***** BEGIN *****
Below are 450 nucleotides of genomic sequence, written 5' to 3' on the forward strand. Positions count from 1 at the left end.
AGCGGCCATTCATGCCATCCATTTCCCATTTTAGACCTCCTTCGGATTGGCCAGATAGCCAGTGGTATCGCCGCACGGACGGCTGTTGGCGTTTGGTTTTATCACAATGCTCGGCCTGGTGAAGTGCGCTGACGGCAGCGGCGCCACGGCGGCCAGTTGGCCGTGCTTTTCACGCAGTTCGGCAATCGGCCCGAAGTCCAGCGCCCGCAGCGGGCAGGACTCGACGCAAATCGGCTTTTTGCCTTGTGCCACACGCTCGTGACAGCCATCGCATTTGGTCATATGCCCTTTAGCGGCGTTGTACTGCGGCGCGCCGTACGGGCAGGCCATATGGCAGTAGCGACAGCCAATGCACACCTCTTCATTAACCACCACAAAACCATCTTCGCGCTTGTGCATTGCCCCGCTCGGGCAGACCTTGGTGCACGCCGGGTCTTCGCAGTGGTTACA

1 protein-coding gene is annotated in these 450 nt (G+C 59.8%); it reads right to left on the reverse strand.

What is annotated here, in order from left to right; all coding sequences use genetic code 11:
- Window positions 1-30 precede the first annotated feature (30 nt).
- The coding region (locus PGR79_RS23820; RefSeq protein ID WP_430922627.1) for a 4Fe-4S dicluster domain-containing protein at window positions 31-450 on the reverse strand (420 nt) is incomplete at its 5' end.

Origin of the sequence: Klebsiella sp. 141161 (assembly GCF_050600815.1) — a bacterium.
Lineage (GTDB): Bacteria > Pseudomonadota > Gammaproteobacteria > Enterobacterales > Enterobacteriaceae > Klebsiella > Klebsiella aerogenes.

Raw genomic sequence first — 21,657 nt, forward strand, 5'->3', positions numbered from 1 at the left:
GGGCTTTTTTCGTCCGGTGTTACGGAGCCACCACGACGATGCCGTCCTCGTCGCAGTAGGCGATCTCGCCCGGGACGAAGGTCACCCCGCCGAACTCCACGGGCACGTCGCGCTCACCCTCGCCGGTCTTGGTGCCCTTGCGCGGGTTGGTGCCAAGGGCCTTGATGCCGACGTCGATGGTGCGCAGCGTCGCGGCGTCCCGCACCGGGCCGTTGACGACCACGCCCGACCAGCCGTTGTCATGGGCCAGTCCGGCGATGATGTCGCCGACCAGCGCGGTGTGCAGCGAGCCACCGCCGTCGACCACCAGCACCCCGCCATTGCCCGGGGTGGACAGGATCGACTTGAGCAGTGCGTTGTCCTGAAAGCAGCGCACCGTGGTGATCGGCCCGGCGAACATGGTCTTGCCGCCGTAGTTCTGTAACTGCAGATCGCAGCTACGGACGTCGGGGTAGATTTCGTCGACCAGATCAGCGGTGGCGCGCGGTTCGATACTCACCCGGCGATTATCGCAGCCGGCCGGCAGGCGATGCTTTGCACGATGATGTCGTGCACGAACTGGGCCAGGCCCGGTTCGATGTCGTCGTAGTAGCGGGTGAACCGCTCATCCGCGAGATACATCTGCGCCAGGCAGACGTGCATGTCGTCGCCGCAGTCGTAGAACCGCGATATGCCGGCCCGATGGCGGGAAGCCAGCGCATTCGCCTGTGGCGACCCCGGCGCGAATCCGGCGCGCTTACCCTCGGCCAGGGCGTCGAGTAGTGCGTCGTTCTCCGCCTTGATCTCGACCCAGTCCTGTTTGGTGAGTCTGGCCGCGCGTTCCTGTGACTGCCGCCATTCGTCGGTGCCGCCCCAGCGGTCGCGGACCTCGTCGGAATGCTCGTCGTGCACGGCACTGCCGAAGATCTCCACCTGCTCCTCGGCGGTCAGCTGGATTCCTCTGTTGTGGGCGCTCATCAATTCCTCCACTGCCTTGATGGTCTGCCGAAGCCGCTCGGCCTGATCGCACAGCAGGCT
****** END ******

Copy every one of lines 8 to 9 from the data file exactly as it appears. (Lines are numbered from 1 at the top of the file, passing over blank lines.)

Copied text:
Lineage (GTDB): Bacteria > Pseudomonadota > Gammaproteobacteria > Enterobacterales > Enterobacteriaceae > Klebsiella > Klebsiella aerogenes.

Raw genomic sequence first — 21,657 nt, forward strand, 5'->3', positions numbered from 1 at the left: